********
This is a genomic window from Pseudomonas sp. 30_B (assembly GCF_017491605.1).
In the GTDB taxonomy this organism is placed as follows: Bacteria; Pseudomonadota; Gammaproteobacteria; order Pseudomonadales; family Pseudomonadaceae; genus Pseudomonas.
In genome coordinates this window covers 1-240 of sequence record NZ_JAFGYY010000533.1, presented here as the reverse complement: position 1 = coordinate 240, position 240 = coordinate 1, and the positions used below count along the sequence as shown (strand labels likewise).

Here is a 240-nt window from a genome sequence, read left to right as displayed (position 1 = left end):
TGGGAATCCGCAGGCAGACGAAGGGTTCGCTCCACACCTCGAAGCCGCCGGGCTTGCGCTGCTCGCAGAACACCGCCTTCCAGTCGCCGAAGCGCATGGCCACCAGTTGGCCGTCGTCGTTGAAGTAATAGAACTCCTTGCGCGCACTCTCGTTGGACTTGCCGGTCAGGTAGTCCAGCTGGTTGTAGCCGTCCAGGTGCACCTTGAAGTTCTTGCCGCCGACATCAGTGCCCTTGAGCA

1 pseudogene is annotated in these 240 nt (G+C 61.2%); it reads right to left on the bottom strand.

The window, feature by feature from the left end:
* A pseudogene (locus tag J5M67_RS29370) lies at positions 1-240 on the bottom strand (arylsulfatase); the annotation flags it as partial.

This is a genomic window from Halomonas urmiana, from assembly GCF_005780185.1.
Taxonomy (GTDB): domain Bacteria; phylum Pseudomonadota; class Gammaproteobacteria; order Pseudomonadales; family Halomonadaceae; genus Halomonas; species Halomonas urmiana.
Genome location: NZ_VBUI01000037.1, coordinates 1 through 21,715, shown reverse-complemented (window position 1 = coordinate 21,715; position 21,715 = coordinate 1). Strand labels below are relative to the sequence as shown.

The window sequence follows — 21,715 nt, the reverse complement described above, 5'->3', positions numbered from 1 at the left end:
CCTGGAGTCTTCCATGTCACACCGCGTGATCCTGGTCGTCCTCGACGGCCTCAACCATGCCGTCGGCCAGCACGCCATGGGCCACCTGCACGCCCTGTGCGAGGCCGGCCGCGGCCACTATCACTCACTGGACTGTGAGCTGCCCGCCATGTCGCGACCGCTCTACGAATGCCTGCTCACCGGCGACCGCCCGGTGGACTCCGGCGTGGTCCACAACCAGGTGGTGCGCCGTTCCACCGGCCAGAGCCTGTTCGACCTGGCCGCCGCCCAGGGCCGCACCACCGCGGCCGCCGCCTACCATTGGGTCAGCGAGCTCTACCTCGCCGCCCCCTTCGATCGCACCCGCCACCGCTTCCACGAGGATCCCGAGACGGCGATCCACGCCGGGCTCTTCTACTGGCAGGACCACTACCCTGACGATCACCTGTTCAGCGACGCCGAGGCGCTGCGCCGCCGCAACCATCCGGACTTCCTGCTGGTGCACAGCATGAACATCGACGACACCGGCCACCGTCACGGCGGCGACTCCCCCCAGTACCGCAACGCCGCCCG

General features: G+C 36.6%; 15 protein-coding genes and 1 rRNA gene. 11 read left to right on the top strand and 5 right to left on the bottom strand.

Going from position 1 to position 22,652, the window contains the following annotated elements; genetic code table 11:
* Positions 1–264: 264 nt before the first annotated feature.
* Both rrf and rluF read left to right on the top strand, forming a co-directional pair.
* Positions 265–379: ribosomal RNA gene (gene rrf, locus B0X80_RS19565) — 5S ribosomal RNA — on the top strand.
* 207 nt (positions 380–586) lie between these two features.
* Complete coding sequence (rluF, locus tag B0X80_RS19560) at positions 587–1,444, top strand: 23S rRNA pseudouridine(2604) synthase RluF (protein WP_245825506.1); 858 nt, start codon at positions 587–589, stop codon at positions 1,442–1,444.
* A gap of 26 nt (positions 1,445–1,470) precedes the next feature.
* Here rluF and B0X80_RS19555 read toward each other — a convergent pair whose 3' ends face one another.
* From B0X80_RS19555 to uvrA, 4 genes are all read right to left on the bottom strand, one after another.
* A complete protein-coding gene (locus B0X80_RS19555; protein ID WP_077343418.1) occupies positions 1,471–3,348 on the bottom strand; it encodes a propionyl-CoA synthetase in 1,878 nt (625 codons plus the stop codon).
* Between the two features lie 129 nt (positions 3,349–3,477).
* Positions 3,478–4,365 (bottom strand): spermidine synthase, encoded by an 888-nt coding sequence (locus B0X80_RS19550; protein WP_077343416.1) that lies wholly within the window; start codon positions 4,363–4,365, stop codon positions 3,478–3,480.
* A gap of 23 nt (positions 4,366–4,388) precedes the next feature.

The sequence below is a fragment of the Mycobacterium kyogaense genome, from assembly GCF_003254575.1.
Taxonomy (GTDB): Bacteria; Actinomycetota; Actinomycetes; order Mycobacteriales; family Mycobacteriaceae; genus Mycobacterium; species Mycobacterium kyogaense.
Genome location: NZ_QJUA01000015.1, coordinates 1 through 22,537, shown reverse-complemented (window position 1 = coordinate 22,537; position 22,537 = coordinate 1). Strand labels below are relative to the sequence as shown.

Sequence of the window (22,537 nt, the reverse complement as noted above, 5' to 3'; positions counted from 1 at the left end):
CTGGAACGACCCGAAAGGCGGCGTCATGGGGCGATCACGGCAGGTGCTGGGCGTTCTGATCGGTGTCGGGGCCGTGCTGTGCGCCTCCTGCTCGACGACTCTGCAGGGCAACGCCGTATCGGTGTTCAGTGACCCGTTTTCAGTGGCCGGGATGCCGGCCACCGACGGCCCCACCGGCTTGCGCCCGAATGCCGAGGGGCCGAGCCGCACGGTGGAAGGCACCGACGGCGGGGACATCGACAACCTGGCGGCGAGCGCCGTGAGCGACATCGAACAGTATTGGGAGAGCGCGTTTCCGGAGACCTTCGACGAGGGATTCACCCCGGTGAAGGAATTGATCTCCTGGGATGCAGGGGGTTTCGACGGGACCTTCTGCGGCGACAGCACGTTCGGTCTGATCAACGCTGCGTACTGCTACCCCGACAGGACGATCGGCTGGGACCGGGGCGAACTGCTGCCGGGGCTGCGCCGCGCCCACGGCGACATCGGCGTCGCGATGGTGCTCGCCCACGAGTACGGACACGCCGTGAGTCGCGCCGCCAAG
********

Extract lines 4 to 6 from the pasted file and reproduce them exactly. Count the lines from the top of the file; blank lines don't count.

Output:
Here is a 240-nt window from a genome sequence, read left to right as displayed (position 1 = left end):
TGGGAATCCGCAGGCAGACGAAGGGTTCGCTCCACACCTCGAAGCCGCCGGGCTTGCGCTGCTCGCAGAACACCGCCTTCCAGTCGCCGAAGCGCATGGCCACCAGTTGGCCGTCGTCGTTGAAGTAATAGAACTCCTTGCGCGCACTCTCGTTGGACTTGCCGGTCAGGTAGTCCAGCTGGTTGTAGCCGTCCAGGTGCACCTTGAAGTTCTTGCCGCCGACATCAGTGCCCTTGAGCA

1 pseudogene is annotated in these 240 nt (G+C 61.2%); it reads right to left on the bottom strand.